Guest Post, Marketing Tips Helpful Tips from a Librarian on How to Reach Children with Dyslexia

 
Did you know that 1 in 10 people have symptoms of dyslexia? It is estimated that between 5-10% of the population has dyslexia, but this number can also be as high as 17%. With proper guidance, people who have dyslexia can learn to enjoy reading.

In recognition that October is National Dyslexia Awareness Month we invited Kate Capps, a librarian at Olathe Public Library who works passionately to meet the needs of all her patrons, to share some helpful tips to reach children with dyslexia.

Encouraging the Struggling Reader
by Kate Capps

Capps, KateSome children struggle with reading for various reasons. They may be reluctant readers who “don’t like” reading. Their learning style may not be textual. Or they may have dyslexia. In all three cases, audiobooks can help.

When I was a newly minted children’s librarian, I was visited by the reading teacher from one of our Title I schools. She sought chapter books with the corresponding unabridged audiobook. She explained that listening reinforced what her students were reading and increased their comprehension. As the children’s audiobook selector, I strive to purchase audio versions of books we own, in part to support this aspect of our patrons’ education.

More than once a parent has asked for help in finding books for a child with dyslexia. For those with dyslexia, difficulty in reading print may be exacerbated by type size, line length, and text spacing. For that reason, a dyslexic child could read only beginning readers, which were rejected because the content was far beneath the child’s interests. In these cases, I suggest to the parents that we match up chapter books of interest to their children with the audio version of the same book. Afterwards, parents report back that their children are happily reading at the same level as their peers.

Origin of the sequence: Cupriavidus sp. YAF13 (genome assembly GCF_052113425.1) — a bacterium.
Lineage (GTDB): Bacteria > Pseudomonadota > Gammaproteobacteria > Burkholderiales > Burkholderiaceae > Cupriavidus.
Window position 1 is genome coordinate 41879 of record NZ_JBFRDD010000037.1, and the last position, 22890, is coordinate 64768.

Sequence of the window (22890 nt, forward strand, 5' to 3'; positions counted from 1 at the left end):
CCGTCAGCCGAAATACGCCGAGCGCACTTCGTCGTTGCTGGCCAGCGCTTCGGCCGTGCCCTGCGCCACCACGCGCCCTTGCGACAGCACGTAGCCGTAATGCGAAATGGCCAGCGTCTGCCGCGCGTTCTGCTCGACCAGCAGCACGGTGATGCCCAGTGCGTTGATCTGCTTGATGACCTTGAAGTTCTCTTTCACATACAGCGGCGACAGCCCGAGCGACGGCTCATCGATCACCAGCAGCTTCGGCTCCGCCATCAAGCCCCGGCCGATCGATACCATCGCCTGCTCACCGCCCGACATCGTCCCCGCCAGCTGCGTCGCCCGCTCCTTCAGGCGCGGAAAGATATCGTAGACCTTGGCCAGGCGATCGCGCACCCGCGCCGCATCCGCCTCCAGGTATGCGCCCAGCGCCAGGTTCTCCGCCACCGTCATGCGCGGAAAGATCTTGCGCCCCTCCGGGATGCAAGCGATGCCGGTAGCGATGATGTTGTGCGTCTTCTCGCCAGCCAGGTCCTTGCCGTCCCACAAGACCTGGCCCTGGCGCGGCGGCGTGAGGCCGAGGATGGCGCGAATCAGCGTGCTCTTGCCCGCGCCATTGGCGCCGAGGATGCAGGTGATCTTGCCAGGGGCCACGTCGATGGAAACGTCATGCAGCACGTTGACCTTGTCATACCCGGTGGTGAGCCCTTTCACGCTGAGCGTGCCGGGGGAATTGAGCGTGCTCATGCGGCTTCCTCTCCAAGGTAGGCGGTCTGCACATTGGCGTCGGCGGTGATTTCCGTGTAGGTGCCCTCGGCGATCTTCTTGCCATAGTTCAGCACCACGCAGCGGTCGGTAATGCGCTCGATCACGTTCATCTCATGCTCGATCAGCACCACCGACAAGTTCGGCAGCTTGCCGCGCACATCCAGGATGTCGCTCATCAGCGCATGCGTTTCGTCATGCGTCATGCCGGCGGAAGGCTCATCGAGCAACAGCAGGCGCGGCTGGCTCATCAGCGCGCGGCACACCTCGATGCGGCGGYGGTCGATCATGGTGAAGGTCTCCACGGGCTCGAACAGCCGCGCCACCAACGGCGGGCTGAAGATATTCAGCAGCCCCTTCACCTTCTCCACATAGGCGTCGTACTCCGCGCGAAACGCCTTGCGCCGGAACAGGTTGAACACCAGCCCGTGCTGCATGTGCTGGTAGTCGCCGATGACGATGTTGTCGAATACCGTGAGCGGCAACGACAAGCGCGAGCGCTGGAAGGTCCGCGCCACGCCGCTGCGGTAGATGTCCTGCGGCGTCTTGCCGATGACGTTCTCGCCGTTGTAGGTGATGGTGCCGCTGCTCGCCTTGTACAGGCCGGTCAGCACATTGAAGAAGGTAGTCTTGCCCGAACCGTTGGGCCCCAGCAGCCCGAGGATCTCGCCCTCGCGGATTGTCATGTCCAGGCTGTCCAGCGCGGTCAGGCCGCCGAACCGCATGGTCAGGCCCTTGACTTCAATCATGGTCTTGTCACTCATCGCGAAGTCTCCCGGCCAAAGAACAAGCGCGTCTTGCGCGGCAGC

For those children who struggle with reading because they don’t like it, try pairing an audiobook with the print edition of a book on a subject that interests them. The quality of the audiobook narrator enhances the reading experience for the listener, and it may instill confidence that reading can be enjoyable.

Listening to a well-read story may carry over to reading the next book in a series. For example, the voice of P.K. Pinkerton, the main character in Caroline Lawrence’s hilarious Western Mysteries series, remained with me long after I’d finished listening to the first book. His quirky way of speaking along with the tone provided by the narrator, T. Sands, is a winner.

There are several learning styles, and they affect some students more than others. For some, the auditory style is more pronounced; for others, reading is not their dominant style. For these students, audiobooks may bolster their reading experience. As Rose Brock stated in her “Why Listen?” article, 30% of people are auditory learners.

Handing audiobooks to struggling readers is a great way to motivate them to enjoy literature and becoming stronger readers.

To find out more about how to help children with dyslexia check out The Dyslexia Empowerment Plan: A Blueprint for Renewing Your Child’s Confidence and Love of Learning written and read by Ben Foss.
 
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